Anyway, they work great and I really like how they ended up looking. I hope you like it too and thanks for reading!

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    silly question - how do you put them out??? I made a bunch of them, they really work well, but we are having trouble putting them out when we are ready to come back in the house? Thanks for the great instructable

    3 replies

    i have not made one of these, but i have much experience with torches. the key is to kill off any oxygen from getting to the flame, so any sort of glass or even another solid mason jar lid covering up the flame will put it out.

    Thanks for the comment, that's good to know!

    i wonder if u could add coloring to the oil instead of painting the jars?

    1 reply

    Hmm, that's an interesting idea... As long as the colorant was safe to burn it seems like it would work well

    my wick burnt right down to the lid and went out in less than a minute - ideas?

    3 replies

    When that happens it means the oil hasn't fully saturated the wick. Let it soak in the oil for about 15 to 20 minutes before lighting it. If it takes longer than that then try widening the hole in the lid a little bit because it might be tight enough that it's restricting the upflow of the oil.

    Thanks I did figure it out on my own finally... it wasn't a saturation problem it was fully saturated. The fabric I made my wick of was a loose weave. When I swapped out a wick made of T shirt cotton it works beautifully.

    Oh ok. That's good to know that loose weave doesn't work. Thanks for letting me know and I'm glad you got it working!

    In regular glass, maybe. But these are caning jars which are made of tempered glass, they are made to be placed in a pot of boiling water. And although these torches will get warm, they are still cool enough to pick them up because most of the heat is in the flame above the glass rather than the oil. Torches similar to this are very common in parts of the world where electricity is not available and they are pretty safe unless they get knocked over. Of course it's always good to be on the safe side of things, thanks for your comment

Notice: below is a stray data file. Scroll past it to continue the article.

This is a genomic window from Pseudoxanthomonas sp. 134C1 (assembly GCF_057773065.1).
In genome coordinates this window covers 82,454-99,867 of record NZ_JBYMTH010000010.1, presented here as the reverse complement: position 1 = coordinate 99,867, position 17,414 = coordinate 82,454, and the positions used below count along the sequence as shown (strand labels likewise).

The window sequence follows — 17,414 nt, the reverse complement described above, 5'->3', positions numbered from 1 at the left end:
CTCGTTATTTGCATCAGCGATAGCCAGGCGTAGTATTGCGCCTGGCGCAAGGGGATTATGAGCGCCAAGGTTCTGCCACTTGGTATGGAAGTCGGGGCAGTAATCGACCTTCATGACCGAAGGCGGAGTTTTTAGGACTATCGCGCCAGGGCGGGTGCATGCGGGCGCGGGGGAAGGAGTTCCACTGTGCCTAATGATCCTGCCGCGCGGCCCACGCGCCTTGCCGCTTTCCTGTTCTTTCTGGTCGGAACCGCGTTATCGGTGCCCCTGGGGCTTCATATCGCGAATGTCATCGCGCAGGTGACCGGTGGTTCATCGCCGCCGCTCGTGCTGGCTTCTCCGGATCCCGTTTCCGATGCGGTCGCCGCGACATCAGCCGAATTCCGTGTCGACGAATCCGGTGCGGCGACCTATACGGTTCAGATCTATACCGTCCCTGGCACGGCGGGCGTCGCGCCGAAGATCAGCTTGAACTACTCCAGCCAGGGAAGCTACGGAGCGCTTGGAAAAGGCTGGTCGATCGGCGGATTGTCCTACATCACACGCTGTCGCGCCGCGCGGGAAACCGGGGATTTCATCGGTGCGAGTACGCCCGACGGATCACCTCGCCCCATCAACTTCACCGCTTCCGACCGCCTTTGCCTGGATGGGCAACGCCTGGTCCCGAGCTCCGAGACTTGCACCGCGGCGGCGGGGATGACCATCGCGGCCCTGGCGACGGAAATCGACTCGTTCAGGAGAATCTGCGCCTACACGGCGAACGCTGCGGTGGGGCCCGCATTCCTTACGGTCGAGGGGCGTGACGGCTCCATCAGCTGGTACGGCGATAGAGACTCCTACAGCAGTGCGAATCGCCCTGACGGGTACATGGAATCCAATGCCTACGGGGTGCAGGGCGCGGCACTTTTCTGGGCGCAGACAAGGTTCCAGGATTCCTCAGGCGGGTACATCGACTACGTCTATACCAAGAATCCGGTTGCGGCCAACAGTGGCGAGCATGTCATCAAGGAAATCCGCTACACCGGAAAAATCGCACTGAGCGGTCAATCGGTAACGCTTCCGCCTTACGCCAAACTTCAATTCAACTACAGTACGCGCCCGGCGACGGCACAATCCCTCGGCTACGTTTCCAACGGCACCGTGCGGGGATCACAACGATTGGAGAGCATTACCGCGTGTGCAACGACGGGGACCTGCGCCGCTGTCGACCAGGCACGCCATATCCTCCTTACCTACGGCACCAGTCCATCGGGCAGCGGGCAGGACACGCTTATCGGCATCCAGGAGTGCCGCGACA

These are cute. I didn't know there was torch oil with bug repellent!

    4 replies

    It has citronella and pine oil in it, both of which repel insects. I will say on the label if it has those or other ingredients for repelling pests.

    You can buy citranalla and add it for more kick.

    Until recently I didn't either. It seems to work pottery well and smells good too

    Great idea! I think I'll make a few for the Fathers Day cook out! And if you punch the hole into the lid from the bottom, the ragged edges of the metal won't catch the fabric as easily when you pull the wick up on subsequent uses.

    1 reply

    Good idea! I will remember that for next time.

    Very good idea! I've made oil lamps out of jars too. I made a tiny hole next to the wick so that air can escape when the jar heats up. If pressure builds up in the jar, it might push up oil which might burn or drip down and make a mess.